Akai Professional E2 Headrush Delay/Looper Review
Under: Guitar Gear Reviews
The Akai Professional E2 Headrush Delay/Looper Pedal is a really complex yet cool device. It offers two different delay sounds and a built-in looper. Highly flexible thanks to its mass of controls control and 5 outputs!
The delay sounds are superb, ideal if you’re looking for something more analog-sounding yet with the flexibility of tap tempo. The looper function offers unlimited overdubs and up to 24 seconds of recording time.
Made famous by KT Tunstall and others, the Akai Headrush is quite affordable, especially for the number of features you get. I’ve had one for a while now on my gig pedalboard and love it!
The Akai Professional E2 Headrush Delay/Looper combines digital delay, tape echo emulation, and a loop recorder.
The digital delay sound has a rich, almost lo-fi sound, especially if you keep the HF Damp control low. It’s ideal for everything from country slapback to longer ambient tones and offers up to 24 seconds of delay.
The tape echo setting simulates a four-head analog-tape machine with a maxiumum delay time of 6 seconds. You can either sum these to one output or control each virtual head by a separate output, hence the 5 output jacks.
The looper function allows you to record a phrase or chord pattern, then record and play over the top of this first loop. The looper has a max record time of 23.8 seconds! That’s very long!
Build Quality: 9/10
The Headrush is extremely well-built thanks to its metal case. The large knobs enable the pedal’s settings to be seen on stage easily. The input and multiple output jacks are screwed in, ensuring ensures longevity.
The DC power input is PCB mounted, which is a shame but is easy to access as it sits next to the input. Putting that to one side, it’s built like a tank and would withstand a lot of abuse.
At 14 x 18 x 6 cm and over 1.1kg, it’s a large pedal. However, regardless of the size, the sounds and features onboard make it worth the pedalboard space it will need.
Controls and Features: 9/10
There are plenty of controls on the Akai Professional E2 Headrush pedal. So, it might take some time to understand what each does. But here’s a brief look.
Along the top row are controls for Level (wet/dry mix control), HF Damp (high-frequency roll-off), Feedback (number of repeats), and Time (fine adjustment of delay time in both echo modes/not used by looping mode).
The second starts with two switches: Looping Level (fixed/variable), and Looping Time (normal/extended). Next is a Mode switch that allows you to select between looping, delay, and tape echo. The LED above this switch display the mode.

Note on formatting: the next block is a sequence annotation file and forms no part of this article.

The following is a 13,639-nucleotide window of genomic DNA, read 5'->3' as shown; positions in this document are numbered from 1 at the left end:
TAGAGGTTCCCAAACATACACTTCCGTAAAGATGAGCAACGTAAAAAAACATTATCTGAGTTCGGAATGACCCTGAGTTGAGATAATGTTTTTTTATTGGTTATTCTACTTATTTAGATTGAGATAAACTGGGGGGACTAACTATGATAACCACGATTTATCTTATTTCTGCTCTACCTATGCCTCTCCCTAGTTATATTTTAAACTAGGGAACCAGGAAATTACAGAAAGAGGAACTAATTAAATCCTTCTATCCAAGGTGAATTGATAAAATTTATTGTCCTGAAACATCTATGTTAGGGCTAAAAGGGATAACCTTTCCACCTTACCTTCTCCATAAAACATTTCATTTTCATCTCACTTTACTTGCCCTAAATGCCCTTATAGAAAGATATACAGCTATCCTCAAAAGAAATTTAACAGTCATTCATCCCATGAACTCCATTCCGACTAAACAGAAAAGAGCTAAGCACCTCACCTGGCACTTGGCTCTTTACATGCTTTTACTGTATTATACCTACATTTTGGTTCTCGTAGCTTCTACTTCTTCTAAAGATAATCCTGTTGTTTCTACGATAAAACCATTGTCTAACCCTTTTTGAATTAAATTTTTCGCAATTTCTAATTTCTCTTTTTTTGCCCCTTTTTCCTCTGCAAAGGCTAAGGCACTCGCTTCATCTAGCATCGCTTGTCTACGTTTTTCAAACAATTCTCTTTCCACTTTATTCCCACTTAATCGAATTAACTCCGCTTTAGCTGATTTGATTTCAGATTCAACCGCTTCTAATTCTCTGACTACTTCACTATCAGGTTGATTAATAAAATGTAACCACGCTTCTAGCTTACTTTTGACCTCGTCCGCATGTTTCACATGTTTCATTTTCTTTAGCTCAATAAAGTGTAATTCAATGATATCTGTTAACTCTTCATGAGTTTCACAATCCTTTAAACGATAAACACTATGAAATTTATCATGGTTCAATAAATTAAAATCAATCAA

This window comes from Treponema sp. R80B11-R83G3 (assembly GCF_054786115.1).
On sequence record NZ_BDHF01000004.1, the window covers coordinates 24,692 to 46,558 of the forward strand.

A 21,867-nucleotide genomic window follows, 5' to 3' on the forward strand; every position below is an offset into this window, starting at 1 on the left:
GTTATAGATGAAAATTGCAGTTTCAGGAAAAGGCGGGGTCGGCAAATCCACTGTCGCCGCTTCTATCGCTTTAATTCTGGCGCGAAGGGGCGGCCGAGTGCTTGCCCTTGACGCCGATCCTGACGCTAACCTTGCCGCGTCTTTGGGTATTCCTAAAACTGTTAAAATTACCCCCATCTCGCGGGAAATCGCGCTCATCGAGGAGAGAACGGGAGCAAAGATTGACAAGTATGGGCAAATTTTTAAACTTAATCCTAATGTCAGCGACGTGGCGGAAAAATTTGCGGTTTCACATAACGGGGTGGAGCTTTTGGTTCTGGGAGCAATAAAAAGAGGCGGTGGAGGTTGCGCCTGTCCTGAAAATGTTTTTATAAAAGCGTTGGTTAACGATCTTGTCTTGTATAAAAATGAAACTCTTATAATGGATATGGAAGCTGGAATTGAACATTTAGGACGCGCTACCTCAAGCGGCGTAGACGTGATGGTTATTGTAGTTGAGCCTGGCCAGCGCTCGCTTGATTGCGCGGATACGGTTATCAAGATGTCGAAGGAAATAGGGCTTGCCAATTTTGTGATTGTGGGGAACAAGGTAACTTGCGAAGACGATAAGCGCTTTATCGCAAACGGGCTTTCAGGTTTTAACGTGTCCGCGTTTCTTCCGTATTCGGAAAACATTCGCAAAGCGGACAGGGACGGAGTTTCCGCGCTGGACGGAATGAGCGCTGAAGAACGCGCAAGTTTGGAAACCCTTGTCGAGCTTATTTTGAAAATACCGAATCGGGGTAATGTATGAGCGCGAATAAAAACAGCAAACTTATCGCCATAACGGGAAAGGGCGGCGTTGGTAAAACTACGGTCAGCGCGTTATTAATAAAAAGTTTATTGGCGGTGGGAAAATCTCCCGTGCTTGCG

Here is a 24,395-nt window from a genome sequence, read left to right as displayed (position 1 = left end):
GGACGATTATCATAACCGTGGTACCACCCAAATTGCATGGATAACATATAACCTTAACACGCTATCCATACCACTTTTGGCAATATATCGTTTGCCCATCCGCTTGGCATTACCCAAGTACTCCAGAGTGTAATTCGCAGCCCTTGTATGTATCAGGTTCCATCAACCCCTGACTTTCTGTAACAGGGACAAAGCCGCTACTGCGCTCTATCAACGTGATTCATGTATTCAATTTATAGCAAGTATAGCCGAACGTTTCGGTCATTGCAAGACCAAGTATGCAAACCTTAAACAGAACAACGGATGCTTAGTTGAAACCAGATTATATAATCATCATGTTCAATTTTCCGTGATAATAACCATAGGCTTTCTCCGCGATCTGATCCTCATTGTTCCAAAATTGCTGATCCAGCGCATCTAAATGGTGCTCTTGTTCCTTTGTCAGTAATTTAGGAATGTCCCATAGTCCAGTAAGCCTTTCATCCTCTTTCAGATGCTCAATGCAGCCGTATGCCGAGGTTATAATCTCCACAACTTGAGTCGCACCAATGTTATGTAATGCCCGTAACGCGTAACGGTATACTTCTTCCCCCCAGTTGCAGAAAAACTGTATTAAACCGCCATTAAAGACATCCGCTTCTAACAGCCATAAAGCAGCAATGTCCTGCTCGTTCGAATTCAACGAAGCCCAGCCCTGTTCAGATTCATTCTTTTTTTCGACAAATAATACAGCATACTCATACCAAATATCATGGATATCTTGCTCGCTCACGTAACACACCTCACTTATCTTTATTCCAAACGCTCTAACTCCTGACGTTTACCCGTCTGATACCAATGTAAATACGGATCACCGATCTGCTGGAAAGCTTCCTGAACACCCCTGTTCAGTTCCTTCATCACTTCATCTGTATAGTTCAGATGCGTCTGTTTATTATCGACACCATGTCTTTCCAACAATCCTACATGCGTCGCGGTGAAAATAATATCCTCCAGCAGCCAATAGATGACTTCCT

And the last two controls on the second row are Ratio (only used in tape echo to adjust between 1 and 4 virtual heads) and Head gap (fine time adjustment in normal delay mode/in tape mode it adjusts the position of the heads/not used in looper mode).
Depending on the mode, the pedal’s two footswitches activate different functions.
In either delay mode, the left acts as an on/off, and the right footswitch allows you to tap in the tempo. As you use this tap tempo feature, you’ll notice one of the LED flashes in time with you.
Switching to looper mode, the left footswitch is on/off. The right controls the record and overdub function.
In tape echo mode, you can use the 5 outputs. Switching to either the digital delay or looper mode sums the signal to the mix output.
Tones and Sounds: 9/10
Despite the Akai Headrush’s many controls, getting a good delay sound is fairly simple, out of the box. The Level control acts more as wet/dry mix than providing a boost, as some delays do.
Basic delay sounds
I’ve found it easy to set up a basic 8th note delay using the normal delay mode, which is useful for most things.
By adjusting the Ratio control, which is only usable on the tape echo mode, you can get a dotted 8th note delay sound – that famed U2 sound.
These two delay settings allow me to cover most delay sounds I need on gigs. Plus, it’s easy to hit the mode switch to change the delay settings during a gig.
Easily tap that tempo
Of course, I use the tap tempo to adjust the delay time rather than trying to dial in the right setting for the song’s tempo. I believe that most digital delays should have an easy-to-use tap tempo control or option.
The looper function is very cool. It allows you to record a simple chord pattern and then either build layers on top or use it as a practice tool. In this mode, you can select from normal or extended looping time.
Also, thanks to the looping level switch, you can have more control over your recordings. Use the fixed position to enable the pedal to compress your guitar sound so that each loop is roughly the same volume.
You could, however, switch to the variable position and let it record different volume levels for a natural and raw sound.
Overall: Akai Professional E2 Headrush Delay/Looper Pedal
I’ve used the Akai Professional E2 Headrush for a few years now on my smaller gigging pedalboard. And while I don’t use the looper function on gigs, I do use the two delay settings.
I don’t like a few things about it. Firstly, the size, it’s huge! If you’re like me you need a small pedalboard that covers a lot of ground. So, you want to use a few small but versatile pedals.
That said, it sounds good and is quite easy to understand after some experimenting.
The other thing I dislike is the looper, which I have to confess I’ve only used for practice – you can’t store loops. That’s fine if you’re using it like KT Tunstall but not if you want to record and recall.
While this works for my current gigging needs, I might replace it with a BOSS DD-20 or TC Electronic Nova delay or something else. That said, I do recommend it!